OMG…doesn’t the Texas GOP see that Replacement is taking place…in Texas…in its own party.

    This is not Theory…the brownification is happening and its happening now!!!!

    And its not Great.

  2. Mainstream says:

    The support (overwhelmingly white) Republican voters gave to soon to be Congressman Wesley Hunt, over a dozen white primary opponents, must really be inconvenient for your theory that Republicans are all racists and white supremacists.

  3. Leonard says:

    Not really. That a lot of overwhelmingly white Republicans all have the same lone Black friend is pretty much par for the course.

  4. Kibitzer says:

    Wesley Hunt primary data here:

    Lenny Logic:

    Person X has lots of Republicans for friends, ergo Person X is a loner.

    A majority of Republicans in one district votes for a black candidate in their party’s primary (preferring him over 9 others), ergo Republicans in Texas have one — and only one — black friend.

    Morsel of wisdom for the day: It’s all about friends, that voting business.

    In the end (or as here, in the first round of the primary season), only one wins, so he must be a loner.


  5. Leonard says:

    I was referring to the trope “I can’t be racist, I have a Black friend” which Mainstream’s comment certainly echoes.

    And according to Wikipedia, it’s friends, not friend, so nobody needs to be lone (by which I meant “only”, not “loner”). Sorry for the confusion.


  6. Kibitzer says:


    Proposition (premise): People who won’t vote for a black candidate are racist.

    Fact 1: 34,321 Republicans voted for Wesley Hunt in the Republican primary in District 38.

    Fact 2: Wesley Hunt is black.

    Conclusion: These 34,321 Republicans in District 38 (55.3% of GOP primary voters) are NOT racist.

    To that you can add 970 more votes for Jerry Ford Sr., who also looks black.

    And we can’t say anything about the remainder because we don’t know why they voted for the respective candidates of their preference.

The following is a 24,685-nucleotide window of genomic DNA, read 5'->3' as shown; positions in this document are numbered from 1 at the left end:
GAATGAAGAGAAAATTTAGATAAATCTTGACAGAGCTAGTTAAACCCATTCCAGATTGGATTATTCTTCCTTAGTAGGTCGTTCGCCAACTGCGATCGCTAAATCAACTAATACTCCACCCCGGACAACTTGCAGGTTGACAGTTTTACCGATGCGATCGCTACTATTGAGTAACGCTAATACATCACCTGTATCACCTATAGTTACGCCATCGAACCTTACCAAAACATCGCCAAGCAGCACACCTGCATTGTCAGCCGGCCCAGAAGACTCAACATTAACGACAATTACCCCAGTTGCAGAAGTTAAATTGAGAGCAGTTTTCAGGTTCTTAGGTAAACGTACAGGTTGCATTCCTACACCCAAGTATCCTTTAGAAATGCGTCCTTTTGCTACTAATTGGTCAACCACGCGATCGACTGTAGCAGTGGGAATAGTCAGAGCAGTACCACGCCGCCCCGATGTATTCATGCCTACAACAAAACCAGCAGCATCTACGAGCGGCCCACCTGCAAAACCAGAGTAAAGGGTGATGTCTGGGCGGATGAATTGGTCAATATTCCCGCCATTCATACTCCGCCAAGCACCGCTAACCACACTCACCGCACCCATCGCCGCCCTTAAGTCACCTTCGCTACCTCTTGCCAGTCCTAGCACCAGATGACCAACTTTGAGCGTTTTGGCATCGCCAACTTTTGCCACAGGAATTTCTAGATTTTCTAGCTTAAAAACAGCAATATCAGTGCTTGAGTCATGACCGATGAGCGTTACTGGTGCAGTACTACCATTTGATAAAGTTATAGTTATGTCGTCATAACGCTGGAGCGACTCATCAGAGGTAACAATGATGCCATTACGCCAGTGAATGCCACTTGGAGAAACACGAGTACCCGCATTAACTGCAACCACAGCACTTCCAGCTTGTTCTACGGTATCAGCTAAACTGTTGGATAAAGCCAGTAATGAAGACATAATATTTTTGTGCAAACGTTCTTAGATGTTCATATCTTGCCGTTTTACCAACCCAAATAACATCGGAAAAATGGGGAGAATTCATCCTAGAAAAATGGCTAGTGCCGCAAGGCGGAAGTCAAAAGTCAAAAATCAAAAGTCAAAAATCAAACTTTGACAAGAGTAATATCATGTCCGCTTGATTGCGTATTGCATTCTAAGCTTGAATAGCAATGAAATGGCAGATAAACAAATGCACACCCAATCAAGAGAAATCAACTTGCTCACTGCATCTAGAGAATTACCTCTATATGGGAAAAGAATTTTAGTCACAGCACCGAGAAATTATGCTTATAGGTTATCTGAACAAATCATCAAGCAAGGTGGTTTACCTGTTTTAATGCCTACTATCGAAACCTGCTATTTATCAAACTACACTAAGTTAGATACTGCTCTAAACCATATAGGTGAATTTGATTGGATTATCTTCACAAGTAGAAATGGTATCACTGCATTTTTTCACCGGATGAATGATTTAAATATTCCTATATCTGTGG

Alt conclusion (doubtful): 34,321 didn’t know Wesley Hunt is black.

    Also of interest:

    The black candidate on the Dem side, Centrell Reed, got only 3,439 (16.3%) of the vote in a three-way race with a white guy with a German-sounding name (Klussmann) and a Hispanic or Latina woman (Martinez). So the black candidate got eliminated, and the white guy then won the run-off. Does this make the Dem voters in District 38 racist?

    Or just the ones who gave their vote to their “lone white friend”?

    Also consider that Democratic primary voters in District 38 gave the sole black candidate 3,439 votes and their Republican counterparts gave black candidates more than 10 times that many in the same district.

    Bottom line: Perhaps it’s not all about race in these races.
    Perhaps other candidate attributes matter.

    DATE SOURCE: Ballotpedia (link in first Kibitzer comment above). Slightly different tally numbers reported by Wikipedia here:

  7. Leonard says:

    Kibitzer, is your comment directed at me? I don’t understand where you got your premise nor how you arrived at your conclusions.

  8. Jules says:


    “The delegates also called for the repeal of the 1965 Voting Rights Act, which was passed to end discrimination against Black Americans at the polls.”